DALLAS – They called him The Amazing Spider-Steve, this man who spent decades amassing what The Hollywood Reporter described as “perhaps the most unique Spider-Man collection in existence.”
His secret identity was Steve Levine, a Los Angeles defense attorney whose clientele once included the rich and famous. Levine was a luminary himself in the comic-collecting community, having devoted most of his life to collecting everything Spider-Man. And that meant everything. Every comic book, of course, and every toy and T-shirt, too. All the original art he could score. And every book and magazine and advertisement and product featuring the Spider-Man. For starters.
How this happened, Levine said not long ago, “I have no idea.” He was only half-joking.
“I mean, it’s not like I didn’t have a life,” Levine said. “I did get married, had a career, had a daughter. But from 1998 until the present, I just always loved finding things that you just can’t find with Spider-Man. When I say everything, I kind of mean it.”
Levine never intended to part with his collection; it was too much a labor of love to sell. Then came the diagnosis: In November 2016 Levine was told he had cancer. For years, he fought it: “We agreed to survive a few weeks at a time, just survive and live until the next treatment,” says his wife Cathryn. “Steve was the ultimate superhero in his battle with cancer.”
Levine died in February.
Earlier this year, Levine attempted to auction off The Spider-Steve Collection – as it’s known – to a single buyer. He simply didn’t want to burden his wife and young daughter with what his oldest friend, Nick Segal, calls “one of the most comprehensive and loved collections of all things Spider-Man.” He hoped, too, that the sale of the collection would help his family financially in his absence.
Now, several highlights from The Spider-Steve Collection will be offered by Heritage Auctions, beginning with the June 17-19 Comics & Comic Art Signature Auction.
In that sale there will be 22 pieces from Levine’s assemblage, most of them original pages of comic-book art from 1965 to 2009 by the likes of Steve Ditko, John Romita Sr., John Buscema and Todd McFarlane.
RELATED CONTENT: Holy Happy Ending, Batman!
Among the offerings is Page 18 from 1969’s Amazing Spider-Man No. 75, in which Spider-Man watches the vanishing of the villain called Silvermane, who seems to de-age until he fades into “nothingness.” Romita and inker Jim Mooney feature the hero in every single panel as he anguishes over the heart-rending end of the gangster born as Silvio Manfredi. The page echoes the image on the cover of this classic issue.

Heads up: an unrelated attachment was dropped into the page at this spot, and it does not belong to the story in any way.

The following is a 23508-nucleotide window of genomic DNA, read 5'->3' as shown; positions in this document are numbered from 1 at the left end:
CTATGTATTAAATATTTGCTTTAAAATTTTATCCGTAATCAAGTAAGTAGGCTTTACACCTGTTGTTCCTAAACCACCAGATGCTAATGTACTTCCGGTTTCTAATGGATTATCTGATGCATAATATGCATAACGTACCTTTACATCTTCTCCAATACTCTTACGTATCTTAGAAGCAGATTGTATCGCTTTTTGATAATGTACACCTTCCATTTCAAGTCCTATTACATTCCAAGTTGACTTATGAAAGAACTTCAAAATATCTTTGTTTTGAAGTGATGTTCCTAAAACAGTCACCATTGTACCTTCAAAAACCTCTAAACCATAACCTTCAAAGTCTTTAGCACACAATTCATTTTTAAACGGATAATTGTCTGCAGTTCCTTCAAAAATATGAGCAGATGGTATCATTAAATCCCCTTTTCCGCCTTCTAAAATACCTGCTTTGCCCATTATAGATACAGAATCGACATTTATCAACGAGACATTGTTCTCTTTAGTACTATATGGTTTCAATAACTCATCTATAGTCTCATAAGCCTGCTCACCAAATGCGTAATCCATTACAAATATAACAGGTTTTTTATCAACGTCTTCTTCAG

From one year earlier comes another Romita (and Don Heck and Mike Esposito) must-have: Page 4 from Amazing Spider-Man No. 61. Its three big and bold panels feature everything one could want from a Spider-Man page: web-slinging over New York streets, a little fretting over the fate of Gwen Stacy and father George and, for kicks, a crash-landing through a window into an apartment filled with gun-toting villains who say things like, “Grab your hardware! It’s SPIDER-MAN!"
From Amazing Spider-Man No. 78 come two remarkable pages, offered separately, from John Buscema and Jim Mooney. On Page 9 and Page 10 of this issue, which debuted Hobie Brown’s Prowler, Peter Parker wanders the streets of New York bemoaning the loss of Gwen Stacy to Flash Thompson, fends off a couple of hoods and even complains he didn’t have time to study. This is vintage Stan Lee – less about the hero, more about the man beneath the mask wondering where it all went wrong.
And here’s something extraordinarily special from Buscema and a cast of all-star inkers: Page 58 from 1981’s Marvel Treasury Edition No. 28, a sequel to 1976’s iconic Superman vs. the Amazing Spider-Man. Not only are both heroes featured; but here, too, in the final panel is Dr. Doom. A little history from an oversized comic.
Levine, being Spider-Steve, assembled pages that spanned decades and creators – yes, from Ditko, represented here with a fast-paced 1965 page from Amazing Spider-Man No. 25 featuring Betty Brandt and J. Jonah Jameson, to McFarlane, whose offering from Amazing Spider-Man No. 314 is a unusually quiet slice-of-life with Peter, Mary Jane and Aunt May.
Here, as well, is a handwritten note the reclusive Ditko sent in 1973 to an illustrator who had asked to be Ditko’s apprentice. Yes, the signature and return address on the envelope make this valuable; but the advice remains, well, priceless.
“I am glad to be in this position to help the Levine family,” says Matt Griffin, a consignment director in Heritage Auctions’ Comics & Comic Art category. “And I’m glad Heritage is here to help them through this process at a difficult time. Obviously, these are extraordinary pieces under any circumstance. But knowing where they came from, knowing who collected them and why, and knowing why they are being sold adds a certain poignancy to this story.
"It’s one thing to own a piece of comic history, an original Spider-Man by Ditko, Romita, McFarlane," Griffin said. "But knowing that it was Steve’s makes it that much more special.”